Fuses and Circuit Breakers

Fuse check.

Circuit protection devices like fuses and circuit breakers protect the circuit's wires and sensitive components from circuit overload. A fuse is a metal strip that melts if there is too much current. As a result, the element in the fuse breaks open, protecting the rest of the circuit.

Automotive fuses.

Most are made of see-through plastic and come in different colors, shapes, and sizes. They come in different colors to quickly indicate the different amperage ratings. They also come in small, standard, and max sizes.

Many of today's vehicles combine mini and standard fuses. Mini fuses conveniently fit into a small housing that takes up less space in a kick panel or under an instrument panel.

Fuse box wiring harness.

A circuit protection device like a fuse or circuit breaker opens the circuit before any other components are damaged. Do not replace the recommended fuse with one with a higher amperage rating. Installing a fuse with a higher amperage rating may damage sensitive components and wiring in the circuit. A higher-rated fuse allows more current to flow through the wiring than it can handle.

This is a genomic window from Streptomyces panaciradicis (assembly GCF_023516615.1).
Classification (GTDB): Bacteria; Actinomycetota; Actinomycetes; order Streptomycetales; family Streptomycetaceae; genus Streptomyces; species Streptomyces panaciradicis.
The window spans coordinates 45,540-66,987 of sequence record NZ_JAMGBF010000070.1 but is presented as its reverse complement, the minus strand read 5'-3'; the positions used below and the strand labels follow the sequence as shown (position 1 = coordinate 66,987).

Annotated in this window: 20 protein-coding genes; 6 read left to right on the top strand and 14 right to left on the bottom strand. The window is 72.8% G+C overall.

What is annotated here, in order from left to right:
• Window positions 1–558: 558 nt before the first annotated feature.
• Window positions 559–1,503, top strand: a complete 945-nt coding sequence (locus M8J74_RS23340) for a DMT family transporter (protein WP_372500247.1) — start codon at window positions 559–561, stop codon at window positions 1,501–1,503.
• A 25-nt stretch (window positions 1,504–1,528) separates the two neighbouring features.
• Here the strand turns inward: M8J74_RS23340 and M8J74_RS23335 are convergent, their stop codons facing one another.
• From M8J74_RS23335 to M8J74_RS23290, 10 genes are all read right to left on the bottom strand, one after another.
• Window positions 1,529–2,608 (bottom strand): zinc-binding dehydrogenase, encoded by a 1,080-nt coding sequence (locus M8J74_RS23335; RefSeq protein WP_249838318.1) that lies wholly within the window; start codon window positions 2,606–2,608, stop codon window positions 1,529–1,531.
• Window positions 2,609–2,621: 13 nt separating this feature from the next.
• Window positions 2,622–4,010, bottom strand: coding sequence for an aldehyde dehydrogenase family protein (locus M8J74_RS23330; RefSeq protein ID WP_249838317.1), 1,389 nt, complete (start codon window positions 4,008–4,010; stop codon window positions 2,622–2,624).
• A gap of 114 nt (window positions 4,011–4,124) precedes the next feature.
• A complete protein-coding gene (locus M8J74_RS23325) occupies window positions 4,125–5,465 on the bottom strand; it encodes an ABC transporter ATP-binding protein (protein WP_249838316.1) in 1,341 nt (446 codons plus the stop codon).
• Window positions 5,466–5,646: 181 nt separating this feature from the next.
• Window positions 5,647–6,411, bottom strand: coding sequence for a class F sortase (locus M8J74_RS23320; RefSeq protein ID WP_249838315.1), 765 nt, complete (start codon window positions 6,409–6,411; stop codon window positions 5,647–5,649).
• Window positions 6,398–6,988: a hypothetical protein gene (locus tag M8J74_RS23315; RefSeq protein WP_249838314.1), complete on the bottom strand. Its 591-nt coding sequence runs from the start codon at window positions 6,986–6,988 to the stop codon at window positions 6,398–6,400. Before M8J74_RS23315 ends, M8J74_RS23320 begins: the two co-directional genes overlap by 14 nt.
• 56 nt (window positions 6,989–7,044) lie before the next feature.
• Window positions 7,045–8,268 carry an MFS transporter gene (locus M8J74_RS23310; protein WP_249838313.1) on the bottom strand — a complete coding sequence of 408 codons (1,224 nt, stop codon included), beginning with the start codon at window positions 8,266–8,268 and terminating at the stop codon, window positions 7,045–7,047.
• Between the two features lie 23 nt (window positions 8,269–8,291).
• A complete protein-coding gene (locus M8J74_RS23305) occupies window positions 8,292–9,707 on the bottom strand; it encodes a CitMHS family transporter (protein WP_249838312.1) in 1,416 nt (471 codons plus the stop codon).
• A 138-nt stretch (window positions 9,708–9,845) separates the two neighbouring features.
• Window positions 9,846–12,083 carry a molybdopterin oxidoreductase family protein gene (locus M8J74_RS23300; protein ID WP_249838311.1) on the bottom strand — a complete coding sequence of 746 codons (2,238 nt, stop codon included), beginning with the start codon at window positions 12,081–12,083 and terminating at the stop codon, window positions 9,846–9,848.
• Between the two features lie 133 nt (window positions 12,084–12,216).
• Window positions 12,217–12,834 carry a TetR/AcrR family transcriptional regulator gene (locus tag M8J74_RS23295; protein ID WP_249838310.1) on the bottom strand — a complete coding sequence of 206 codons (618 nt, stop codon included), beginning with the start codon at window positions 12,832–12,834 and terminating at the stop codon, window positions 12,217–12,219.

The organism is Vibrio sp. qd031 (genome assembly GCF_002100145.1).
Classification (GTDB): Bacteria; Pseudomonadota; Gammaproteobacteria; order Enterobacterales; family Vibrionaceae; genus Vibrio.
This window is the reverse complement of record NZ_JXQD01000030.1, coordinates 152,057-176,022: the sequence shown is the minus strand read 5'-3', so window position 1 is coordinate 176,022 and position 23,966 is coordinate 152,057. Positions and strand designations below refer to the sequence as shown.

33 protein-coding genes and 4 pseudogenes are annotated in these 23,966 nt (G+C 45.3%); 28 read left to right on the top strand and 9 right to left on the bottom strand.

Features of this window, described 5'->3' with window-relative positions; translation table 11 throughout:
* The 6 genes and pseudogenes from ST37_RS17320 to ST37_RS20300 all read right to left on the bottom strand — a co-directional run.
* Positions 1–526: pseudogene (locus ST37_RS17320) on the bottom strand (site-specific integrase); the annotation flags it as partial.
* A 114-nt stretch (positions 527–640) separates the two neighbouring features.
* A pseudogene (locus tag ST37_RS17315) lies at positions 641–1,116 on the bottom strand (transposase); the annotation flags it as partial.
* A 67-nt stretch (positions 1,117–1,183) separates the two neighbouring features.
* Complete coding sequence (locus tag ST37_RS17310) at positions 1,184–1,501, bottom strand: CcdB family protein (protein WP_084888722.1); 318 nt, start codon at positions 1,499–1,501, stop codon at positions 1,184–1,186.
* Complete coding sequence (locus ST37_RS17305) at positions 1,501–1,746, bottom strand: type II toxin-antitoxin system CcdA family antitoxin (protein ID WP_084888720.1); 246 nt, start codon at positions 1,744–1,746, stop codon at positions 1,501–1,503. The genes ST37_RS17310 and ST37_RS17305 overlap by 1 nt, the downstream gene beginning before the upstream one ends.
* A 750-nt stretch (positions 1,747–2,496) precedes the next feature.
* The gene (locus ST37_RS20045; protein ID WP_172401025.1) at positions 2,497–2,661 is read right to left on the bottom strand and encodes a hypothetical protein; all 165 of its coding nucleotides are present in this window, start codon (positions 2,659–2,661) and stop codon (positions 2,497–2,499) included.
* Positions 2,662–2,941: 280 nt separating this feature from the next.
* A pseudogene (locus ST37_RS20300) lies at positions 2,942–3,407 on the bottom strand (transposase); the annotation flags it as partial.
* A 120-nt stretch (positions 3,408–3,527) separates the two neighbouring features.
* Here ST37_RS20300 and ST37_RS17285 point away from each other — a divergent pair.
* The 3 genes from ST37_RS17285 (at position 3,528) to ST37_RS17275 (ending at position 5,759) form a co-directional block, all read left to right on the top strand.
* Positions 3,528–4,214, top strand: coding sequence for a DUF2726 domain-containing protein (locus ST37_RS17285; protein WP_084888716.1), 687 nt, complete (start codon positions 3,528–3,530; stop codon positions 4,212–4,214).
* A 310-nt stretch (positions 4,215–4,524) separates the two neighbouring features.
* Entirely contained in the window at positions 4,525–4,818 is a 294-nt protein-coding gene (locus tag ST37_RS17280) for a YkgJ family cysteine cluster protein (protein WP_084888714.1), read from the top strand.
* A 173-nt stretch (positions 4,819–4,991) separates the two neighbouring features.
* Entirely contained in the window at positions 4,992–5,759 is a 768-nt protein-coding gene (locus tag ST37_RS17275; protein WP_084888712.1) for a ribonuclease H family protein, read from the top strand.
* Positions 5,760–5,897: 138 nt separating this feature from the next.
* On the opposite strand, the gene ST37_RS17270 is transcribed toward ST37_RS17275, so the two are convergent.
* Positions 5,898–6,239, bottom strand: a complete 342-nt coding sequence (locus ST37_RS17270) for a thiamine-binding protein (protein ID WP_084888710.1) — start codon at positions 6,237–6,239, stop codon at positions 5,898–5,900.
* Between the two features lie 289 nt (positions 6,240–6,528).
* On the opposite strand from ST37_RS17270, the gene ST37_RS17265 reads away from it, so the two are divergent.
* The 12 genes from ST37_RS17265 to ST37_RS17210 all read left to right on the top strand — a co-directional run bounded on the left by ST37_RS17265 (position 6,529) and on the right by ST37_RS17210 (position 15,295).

The fuse must fit snugly in its connector. Excessive resistance and loose connectors in the fuse box or distribution center cause the case and plastic holder to melt.

A fusible link.

A fusible link or inline fuse creates a weak point by installing a smaller wire than the rest of the circuit. These fuses are easy to diagnose because the insulation will bubble, indicating a blown link.

Circuit Breakers

Circuit breakers.

Circuit breakers protect the circuit by creating an open when a circuit overload occurs. The difference is that many circuit breakers can be reset and returned to service. Self-resetting breakers use a heating element that bends and creates an open until it cools, straightens, and completes the circuit again.

A circuit overload continues in a cycle of opening and closing until the short or the component creating the draw is found and repaired.